Tasks like image recognition can generally not be reliably performed by computers yet, but for humans this is relatively easy. While I would say that the scope of computational physics essentially involves problems that are too complex to be solved by hand, there are problems where intuition will help finding a solution instead of barely relying on e.g. brute force computational-only approaches, i.e. the road from theory(thinking/modeling) to computational physics would be extended once more by cognitive power.
In the following I've listed three projects in the order I've come across them, each of them one step closer to the use of parallel human computing power in the field of computational condensed matter physics.
In this first video, Luis von Ahn illustrates how a large crowd can be motivated using "games with a purpose" to e.g. label images or to build up common-sense facts databases.
This video is about the game "Foldit", in which the score of a player is based on the optimality of a interactively folded protein.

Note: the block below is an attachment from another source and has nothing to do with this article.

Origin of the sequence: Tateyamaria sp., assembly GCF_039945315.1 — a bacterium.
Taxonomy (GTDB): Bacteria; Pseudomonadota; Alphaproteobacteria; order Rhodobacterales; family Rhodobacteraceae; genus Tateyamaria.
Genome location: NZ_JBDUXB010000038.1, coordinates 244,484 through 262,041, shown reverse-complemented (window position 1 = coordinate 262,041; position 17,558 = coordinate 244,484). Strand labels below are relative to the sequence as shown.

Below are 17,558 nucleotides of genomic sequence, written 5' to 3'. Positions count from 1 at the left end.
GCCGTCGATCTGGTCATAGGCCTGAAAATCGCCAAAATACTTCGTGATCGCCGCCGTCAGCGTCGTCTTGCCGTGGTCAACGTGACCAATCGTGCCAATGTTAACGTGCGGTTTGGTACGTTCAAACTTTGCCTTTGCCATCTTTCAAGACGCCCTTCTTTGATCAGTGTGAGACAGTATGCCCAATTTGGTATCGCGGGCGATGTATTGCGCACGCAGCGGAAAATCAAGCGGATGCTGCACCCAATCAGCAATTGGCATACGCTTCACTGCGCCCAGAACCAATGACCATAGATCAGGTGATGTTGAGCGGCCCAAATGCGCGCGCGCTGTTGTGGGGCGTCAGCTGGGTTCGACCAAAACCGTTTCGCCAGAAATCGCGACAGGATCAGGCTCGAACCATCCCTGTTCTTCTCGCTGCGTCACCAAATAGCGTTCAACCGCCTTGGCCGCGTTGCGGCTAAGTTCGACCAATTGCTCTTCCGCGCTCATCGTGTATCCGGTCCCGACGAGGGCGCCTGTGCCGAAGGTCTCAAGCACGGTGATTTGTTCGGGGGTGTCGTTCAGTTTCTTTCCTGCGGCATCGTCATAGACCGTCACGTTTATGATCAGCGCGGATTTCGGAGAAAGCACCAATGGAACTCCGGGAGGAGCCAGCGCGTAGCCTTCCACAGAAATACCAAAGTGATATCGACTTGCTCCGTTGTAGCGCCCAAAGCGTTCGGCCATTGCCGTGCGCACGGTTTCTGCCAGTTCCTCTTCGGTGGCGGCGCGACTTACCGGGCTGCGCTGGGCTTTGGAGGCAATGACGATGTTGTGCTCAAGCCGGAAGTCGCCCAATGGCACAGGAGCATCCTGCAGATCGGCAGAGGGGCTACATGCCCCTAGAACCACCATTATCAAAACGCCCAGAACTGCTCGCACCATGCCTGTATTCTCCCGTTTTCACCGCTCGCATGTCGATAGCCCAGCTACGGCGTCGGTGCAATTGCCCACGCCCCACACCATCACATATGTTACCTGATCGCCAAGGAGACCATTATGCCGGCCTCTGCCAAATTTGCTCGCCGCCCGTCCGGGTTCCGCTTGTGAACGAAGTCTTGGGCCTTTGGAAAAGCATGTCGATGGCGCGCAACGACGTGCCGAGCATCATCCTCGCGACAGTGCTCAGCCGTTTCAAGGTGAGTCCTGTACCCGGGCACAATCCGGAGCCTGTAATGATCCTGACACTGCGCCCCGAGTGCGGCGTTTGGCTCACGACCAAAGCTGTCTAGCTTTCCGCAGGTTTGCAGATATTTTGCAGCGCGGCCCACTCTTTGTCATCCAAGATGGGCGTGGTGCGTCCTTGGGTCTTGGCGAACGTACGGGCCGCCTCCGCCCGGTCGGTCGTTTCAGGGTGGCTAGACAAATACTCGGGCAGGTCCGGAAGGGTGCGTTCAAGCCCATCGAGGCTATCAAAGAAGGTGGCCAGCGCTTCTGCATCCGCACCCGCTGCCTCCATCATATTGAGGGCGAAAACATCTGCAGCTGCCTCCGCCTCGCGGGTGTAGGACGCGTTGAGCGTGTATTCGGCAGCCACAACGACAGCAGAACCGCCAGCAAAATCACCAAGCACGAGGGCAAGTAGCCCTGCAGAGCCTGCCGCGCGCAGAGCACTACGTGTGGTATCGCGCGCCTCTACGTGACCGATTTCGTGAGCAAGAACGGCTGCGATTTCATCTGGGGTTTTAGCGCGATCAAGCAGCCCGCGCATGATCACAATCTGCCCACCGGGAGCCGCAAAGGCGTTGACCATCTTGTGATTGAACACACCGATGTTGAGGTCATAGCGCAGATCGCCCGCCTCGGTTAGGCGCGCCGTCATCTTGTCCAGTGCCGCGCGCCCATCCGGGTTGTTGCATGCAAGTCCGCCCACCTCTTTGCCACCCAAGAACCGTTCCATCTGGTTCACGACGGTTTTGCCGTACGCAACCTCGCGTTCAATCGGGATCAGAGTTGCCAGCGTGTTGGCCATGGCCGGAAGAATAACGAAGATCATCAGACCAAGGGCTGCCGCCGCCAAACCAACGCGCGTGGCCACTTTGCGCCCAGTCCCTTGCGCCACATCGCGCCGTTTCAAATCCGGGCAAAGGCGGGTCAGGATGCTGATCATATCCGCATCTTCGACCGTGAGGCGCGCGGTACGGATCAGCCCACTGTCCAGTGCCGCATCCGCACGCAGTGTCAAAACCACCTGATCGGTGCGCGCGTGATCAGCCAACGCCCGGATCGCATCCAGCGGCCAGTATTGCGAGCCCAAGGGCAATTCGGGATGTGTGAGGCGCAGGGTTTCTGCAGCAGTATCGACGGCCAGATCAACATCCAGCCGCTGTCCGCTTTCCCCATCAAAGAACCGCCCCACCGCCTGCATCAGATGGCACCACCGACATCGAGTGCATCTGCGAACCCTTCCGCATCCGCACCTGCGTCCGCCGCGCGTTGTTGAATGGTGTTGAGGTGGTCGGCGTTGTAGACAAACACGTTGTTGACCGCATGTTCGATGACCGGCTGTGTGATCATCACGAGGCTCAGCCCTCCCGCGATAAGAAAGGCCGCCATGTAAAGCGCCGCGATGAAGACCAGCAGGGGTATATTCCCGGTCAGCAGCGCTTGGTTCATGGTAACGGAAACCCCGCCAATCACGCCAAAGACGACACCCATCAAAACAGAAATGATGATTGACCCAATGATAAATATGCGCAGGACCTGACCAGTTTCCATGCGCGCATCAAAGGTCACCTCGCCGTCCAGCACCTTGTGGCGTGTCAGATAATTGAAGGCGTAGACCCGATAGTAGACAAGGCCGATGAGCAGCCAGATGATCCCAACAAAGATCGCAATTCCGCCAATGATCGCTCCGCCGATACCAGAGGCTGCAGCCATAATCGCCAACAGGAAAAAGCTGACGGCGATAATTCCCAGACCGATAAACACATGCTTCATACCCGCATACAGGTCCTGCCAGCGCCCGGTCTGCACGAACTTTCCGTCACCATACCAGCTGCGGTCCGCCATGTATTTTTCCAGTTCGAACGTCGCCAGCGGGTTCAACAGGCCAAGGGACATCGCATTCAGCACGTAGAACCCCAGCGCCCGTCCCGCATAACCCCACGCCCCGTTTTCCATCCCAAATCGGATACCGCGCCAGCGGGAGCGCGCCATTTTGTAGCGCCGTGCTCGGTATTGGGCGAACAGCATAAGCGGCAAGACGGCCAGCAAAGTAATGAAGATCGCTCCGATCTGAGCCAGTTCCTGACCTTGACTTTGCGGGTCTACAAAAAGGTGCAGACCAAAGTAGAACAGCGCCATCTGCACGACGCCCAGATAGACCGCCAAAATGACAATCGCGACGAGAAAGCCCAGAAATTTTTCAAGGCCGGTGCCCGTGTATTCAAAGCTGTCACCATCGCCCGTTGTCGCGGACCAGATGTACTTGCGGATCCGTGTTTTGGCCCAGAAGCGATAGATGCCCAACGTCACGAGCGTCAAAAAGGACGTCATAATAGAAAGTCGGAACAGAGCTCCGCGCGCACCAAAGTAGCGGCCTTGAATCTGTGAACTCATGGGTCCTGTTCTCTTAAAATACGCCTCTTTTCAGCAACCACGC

In the following video, the spectral game (link; journal ref) is introduced.
It is intended as an educational game, but I guess a similar game could aim at predicting crystal structures by allowing the player to select a space group and to choose the sites of the elements of a given formula - the score would be based on how well e.g. powder diffraction patterns are reproduced (however, I have to admit that this wouldn't be a game I'd like to play). More fun could be the interactive construction of candidate structures by "mating" given starting cells (mixing slices etc.), in the spirit of genetic algorithm approaches to the crystal symmetry prediction problem.
Since "knowledge/intuition-based image processing" is something where games are very useful, it would be nice if "less visual" problems could be mapped onto kind of a 2D-image analysis problem.
Thoughts after the March for Science
12 hours ago